My weekend plans to take my mother’s cousin out to lunch changed from Saturday to Sunday. Goodnight had to get to her zombie job Saturday evening and I wanted to allow more time to visit with Gr8′s cousin. That also allowed me the time to prepare a Sunday dinner to take along in the car for dinner at her house.
Despite driving in the rain, it was a lovely autumn day trip. Anytime I cross the border into Wisconsin, I immediately feel like I’m on vacation. What accompanies the feel of vacation is a cheery disposition that allows me not to worry about the upcoming work week.
Mom’s first cousin is my first cousin once removed, so I am just going to refer to her as my cousin. I like her very much.
I had been to her house once before when I took Gr8 for a visit. But that time, I was approaching the town where she lives from a different direction. The new route gave me new scenery that I had not seen before. And of course, new scenery means new landmarks by which to judge when to turn off the highway . . .
Yup, I missed the turn, but figured it out before I ended up in St. Louis.
The roads were winding, hilly, and thickly wooded. To be honest, it’s the type of Sunday drive I really enjoy, but . . . not in the winter. So I suppose I was making the trip to visit my cousin before the snow and ice keep me closer to home.
She was sitting by the window when we pulled up. I didn’t know that until I heard her call to me. She told me to just come in. Her lace curtains prevented one from seeing through the window, but when Goodnight and I walked in, I could see from where she was seated, that she had been watching for us.
We hauled the food into her house and then joined her at the table for a chat.
Her smile was big and welcoming and the tone in her cheery voice was medicinal to me. Maybe her cheery voice reflected how glad she was to have the company, too.
After a thirty minute-chat to catch up on what we’d all been doing since the family reunion, I asked my cousin if she would let me take care of setting the table and getting the food ready. All I had to do was warm up the BBQ chicken I had made.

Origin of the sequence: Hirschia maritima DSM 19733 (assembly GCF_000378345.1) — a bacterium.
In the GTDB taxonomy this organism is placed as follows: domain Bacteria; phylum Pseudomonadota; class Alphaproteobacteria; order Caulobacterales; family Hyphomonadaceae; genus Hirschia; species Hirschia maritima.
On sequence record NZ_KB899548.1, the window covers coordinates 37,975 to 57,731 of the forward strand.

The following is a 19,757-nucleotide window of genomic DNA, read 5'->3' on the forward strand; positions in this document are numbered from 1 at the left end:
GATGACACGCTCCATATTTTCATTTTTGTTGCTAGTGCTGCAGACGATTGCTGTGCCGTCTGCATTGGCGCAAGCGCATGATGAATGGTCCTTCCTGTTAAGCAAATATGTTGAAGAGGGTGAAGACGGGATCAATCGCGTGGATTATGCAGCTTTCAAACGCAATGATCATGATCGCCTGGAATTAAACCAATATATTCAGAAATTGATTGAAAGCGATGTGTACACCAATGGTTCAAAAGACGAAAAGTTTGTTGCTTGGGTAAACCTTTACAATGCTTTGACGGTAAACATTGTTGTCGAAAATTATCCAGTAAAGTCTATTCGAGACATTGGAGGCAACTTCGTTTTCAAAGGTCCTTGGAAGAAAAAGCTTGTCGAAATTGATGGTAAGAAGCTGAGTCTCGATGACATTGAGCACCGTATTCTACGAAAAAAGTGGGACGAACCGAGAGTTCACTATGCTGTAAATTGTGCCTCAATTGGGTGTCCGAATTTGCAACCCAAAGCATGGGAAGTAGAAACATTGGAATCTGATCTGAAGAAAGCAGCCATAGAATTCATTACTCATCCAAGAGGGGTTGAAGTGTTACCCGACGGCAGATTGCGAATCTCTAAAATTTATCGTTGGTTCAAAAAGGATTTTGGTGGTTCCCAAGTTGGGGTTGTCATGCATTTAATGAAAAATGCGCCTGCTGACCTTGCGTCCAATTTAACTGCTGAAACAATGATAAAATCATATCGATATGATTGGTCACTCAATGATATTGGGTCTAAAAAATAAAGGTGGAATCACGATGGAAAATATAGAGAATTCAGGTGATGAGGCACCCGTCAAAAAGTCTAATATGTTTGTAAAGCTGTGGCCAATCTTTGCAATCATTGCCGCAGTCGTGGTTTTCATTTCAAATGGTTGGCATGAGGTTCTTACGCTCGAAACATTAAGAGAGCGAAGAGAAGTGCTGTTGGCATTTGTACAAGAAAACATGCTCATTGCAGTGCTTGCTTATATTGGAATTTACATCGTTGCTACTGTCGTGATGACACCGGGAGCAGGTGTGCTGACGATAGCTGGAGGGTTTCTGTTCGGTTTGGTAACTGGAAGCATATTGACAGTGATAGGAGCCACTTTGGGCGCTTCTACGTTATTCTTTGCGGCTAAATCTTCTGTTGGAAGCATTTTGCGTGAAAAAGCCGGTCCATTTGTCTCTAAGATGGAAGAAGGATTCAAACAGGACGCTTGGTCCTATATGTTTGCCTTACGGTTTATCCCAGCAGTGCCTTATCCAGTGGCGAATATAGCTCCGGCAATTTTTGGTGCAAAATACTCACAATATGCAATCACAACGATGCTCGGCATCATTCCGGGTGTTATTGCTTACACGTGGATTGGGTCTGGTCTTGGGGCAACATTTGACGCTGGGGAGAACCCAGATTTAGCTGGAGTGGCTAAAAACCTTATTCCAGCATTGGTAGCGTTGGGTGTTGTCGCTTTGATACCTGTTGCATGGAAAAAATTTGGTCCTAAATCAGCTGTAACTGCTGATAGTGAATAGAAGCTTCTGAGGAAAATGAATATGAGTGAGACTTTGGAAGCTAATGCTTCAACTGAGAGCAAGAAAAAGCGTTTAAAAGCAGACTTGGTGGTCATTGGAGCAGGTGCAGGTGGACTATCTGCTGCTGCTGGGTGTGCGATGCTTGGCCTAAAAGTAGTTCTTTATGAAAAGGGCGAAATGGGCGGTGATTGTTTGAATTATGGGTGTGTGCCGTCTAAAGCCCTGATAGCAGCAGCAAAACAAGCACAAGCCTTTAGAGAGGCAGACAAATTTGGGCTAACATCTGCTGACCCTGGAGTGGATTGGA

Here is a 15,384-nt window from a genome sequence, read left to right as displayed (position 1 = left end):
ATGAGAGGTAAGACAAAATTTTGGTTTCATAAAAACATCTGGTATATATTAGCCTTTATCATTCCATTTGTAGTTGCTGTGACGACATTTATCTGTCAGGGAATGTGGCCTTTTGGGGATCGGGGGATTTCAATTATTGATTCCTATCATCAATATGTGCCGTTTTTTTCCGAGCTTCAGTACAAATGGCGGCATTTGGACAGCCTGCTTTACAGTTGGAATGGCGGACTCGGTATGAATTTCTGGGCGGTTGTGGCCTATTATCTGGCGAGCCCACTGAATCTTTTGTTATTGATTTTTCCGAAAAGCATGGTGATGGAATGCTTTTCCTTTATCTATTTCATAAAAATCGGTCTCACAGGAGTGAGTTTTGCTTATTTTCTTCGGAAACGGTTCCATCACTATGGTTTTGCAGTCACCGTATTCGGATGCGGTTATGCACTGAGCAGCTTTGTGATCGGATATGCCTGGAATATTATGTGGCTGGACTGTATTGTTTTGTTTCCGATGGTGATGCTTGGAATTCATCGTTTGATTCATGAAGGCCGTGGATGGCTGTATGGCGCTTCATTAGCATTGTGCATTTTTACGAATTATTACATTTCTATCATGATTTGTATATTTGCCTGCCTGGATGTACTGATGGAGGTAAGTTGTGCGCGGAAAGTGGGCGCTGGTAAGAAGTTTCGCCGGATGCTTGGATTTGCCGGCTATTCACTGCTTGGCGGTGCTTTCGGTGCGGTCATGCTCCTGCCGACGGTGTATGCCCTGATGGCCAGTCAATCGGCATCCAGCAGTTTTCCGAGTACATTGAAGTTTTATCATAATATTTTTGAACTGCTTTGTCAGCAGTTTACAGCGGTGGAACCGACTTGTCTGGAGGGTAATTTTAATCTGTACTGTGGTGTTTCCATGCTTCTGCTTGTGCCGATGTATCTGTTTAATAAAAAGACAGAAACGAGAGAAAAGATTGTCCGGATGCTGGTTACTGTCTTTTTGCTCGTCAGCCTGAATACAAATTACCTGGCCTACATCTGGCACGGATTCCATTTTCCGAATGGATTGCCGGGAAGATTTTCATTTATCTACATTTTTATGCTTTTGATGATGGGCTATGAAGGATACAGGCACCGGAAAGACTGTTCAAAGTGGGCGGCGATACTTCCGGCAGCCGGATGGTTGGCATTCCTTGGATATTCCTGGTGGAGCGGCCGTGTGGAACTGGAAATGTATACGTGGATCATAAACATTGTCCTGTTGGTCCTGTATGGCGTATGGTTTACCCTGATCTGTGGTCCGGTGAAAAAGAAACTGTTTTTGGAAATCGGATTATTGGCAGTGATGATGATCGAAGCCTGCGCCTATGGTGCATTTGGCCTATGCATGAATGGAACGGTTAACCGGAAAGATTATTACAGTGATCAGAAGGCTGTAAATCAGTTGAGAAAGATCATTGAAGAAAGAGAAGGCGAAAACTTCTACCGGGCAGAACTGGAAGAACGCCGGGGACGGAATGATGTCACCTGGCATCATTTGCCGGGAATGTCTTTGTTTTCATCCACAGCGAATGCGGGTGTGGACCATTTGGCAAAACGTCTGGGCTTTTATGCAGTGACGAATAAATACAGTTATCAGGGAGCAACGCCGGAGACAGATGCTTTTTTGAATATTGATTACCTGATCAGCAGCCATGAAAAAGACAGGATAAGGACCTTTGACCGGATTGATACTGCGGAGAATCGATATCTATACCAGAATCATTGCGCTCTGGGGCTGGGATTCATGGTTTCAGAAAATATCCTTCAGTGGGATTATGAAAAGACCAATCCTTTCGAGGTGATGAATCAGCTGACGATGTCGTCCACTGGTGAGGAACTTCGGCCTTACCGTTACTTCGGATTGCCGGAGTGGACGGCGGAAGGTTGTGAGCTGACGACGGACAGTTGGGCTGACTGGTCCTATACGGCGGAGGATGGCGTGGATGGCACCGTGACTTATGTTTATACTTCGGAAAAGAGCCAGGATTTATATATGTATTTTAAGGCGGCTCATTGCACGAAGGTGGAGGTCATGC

She let me. do the work and I enjoyed doting on her.
After dinner, we moved to her sitting room for a good long visit. But first, she picked up the phone, called her son and asked him to bring his daughter over to hang out with Goodnight. Goodnight met my cousin’s granddaughter at the reunion, so the get-together would be easy for both of them.
The two girls walked to the community fish pond with a fist full of change so they could buy fish food and some old buns to feed the ducks too. There’s a charm to the small town activities that I miss and that Goodnight has come to enjoy by virtue of living with me.
The girl regaled us with the story of the pig she won the week after the family reunion. She won it in a greased pig contest. It was the second time she’d won a pig. She had our rapt attention as she described her winning technique. She wasn’t boastful. She was genuinely homey. She made me smile.
Her dad, my second cousin, resembles my great, grandfather. He has my great-grandfather’s name, too. He didn’t stay long because he wanted to watch football.
The sun was out long enough during our visit for the girls to enjoy being outside and while they were busy, my cousin and I got to work on the nitty-gritty chatting: family stories.
She told me about my grandfather, her dad’s brother. My grandfather died before I was born, so what I know about him has come as gifts of stories and photos.
From her sitting room, we both had a great view of the hills and valleys that spread out from the land my great-grandfather had farmed 100 years ago.
When it was time for me to head home, I asked my cousin if she would like me to leave the leftover food from our Sunday dinner.
She sat still for a moment, then smiled as she said, “You could leave the cookies.”
She turned to Goodnight and asked her if she would be coming back. Goodnight replied with a very sweet, “Yes.”
We will both go back for more visits. I will leave more cookies.
I didn’t take any photographs. It was raining as I drove to her house and it started up again as we drove away. You will just have to use your imagination for the winding roads. the hills festooned in their damp autumn colors, my sweet cousin in her flower-printed blouse, her white hair, the community fish pond, and . . . the cookies.
They were pumpkin cookies.